I have a secret: not all
is as it appears.
Most anyone living with a traumatic brain injury already knows
this. All someone has to do is tell you that you “look
normal.” At this point, you will either want to bop that
person on the head, or you’ll simply shake your own and think
that he just doesn't get it.
But I get it. I get it because I live in the new “frontier
land” that is life with a brain injury.
Since I still cycle 25 miles a day, even after my brain
injury, I know most all of the neighborhood regulars by sight.
I have given most of them odd-ball nicknames like “Dog Walking
Lady” and “The Power Walking Couple.” About a year after my
brain injury, I noticed a new walker walking in my
neighborhood. He appeared with a cane. And with his wife, ever
present by his side. They were a new addition to our landscape
of regulars. And the more my wife, Sarah, and I saw this man
walking, the more we noticed that the man's pace was
increasing and his was stability improving. “I bet he had a
brain injury,” Sarah prophesied.
One day, I found myself stopped at a corner on my bike as the
man and his wife walked by. “You are doing so well. It’s GREAT
to see the progress you've made,” I said, marveling once again
at the freedom that can come with the disinhibition of brain
My words brought huge smiles to the man and his wife.
Introductions were shared, though his name, like so many
others, is forever lost to me. From there, the conversation
flowed like water.
It turns out my wife was right. He had fallen the year after
my TBI and joined our exclusive brain injury club — the club
no one wants to join. Brain injury is indeed the last thing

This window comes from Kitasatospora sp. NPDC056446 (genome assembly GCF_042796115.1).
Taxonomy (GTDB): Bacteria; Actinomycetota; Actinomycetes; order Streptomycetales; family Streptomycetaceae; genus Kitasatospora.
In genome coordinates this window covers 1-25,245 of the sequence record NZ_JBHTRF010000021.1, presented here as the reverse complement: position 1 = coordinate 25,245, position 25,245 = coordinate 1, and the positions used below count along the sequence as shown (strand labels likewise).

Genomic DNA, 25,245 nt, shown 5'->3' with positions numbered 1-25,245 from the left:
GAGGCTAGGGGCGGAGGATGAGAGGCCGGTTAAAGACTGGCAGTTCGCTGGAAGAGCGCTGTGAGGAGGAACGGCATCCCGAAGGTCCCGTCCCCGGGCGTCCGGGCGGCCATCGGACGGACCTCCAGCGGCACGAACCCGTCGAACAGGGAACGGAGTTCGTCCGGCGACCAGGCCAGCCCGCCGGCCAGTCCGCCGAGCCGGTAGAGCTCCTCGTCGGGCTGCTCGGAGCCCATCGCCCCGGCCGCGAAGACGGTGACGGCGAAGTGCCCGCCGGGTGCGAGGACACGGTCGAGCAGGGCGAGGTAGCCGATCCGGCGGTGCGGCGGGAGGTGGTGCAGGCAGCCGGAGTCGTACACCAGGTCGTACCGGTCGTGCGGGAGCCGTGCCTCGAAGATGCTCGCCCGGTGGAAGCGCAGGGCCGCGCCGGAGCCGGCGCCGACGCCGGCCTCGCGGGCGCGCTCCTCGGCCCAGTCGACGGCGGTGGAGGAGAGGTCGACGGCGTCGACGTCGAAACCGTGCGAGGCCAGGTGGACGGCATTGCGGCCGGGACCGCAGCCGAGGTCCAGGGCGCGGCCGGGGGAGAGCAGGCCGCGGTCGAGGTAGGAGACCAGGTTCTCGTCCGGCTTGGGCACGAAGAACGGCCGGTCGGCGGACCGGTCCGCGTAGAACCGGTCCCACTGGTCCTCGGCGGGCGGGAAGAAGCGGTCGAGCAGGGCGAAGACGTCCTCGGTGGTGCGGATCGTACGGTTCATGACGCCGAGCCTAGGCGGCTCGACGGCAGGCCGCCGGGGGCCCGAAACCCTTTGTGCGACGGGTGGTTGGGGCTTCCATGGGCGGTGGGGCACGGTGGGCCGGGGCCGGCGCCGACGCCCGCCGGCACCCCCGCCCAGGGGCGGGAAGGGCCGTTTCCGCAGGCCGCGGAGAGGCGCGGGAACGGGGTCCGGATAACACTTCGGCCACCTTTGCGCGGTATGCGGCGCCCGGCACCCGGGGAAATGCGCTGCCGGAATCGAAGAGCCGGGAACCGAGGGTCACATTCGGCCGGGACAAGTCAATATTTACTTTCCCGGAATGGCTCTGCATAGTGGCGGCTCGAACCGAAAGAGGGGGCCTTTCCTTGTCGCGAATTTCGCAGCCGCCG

you ever think about until it’s the only thing you think
“The doctors said I would never get any better, but I decided
not to listen to them,” he chuckled. I listened intently to
his story then I dropped my own verbal bomb. “My brain injury
was a year before yours and like you, my own doctor said I was
permanently disabled and not to expect much. As you can see, I
didn't listen either!”
We shared a hale and hearty laugh and went on our respective
And there was my secret again: not all is as it appears.
Think about it.
That man fumbling with his wallet in front of you at the
checkout counter no longer causes impatience. He might be
someone affected by traumatic brain injury
That driver cruising along at 10 mph under the posted speed
limit no longer makes you tap my foot. She might be one of the
3.5 million people affected by brain injury this year.
The person at the supermarket with his cart parked dead center
in the aisle as he stares at all the soups … well, you know
where I am going with this. We are everywhere.
My brain injury continues to teach me a level of patience,
understanding, and compassion I never had before my accident.
My hope is that with more awareness about brain injury, people
will remember that we are here — alive, everywhere, moving
forward step by step, moment by moment, effort by effort — no
matter how “normal” we look.
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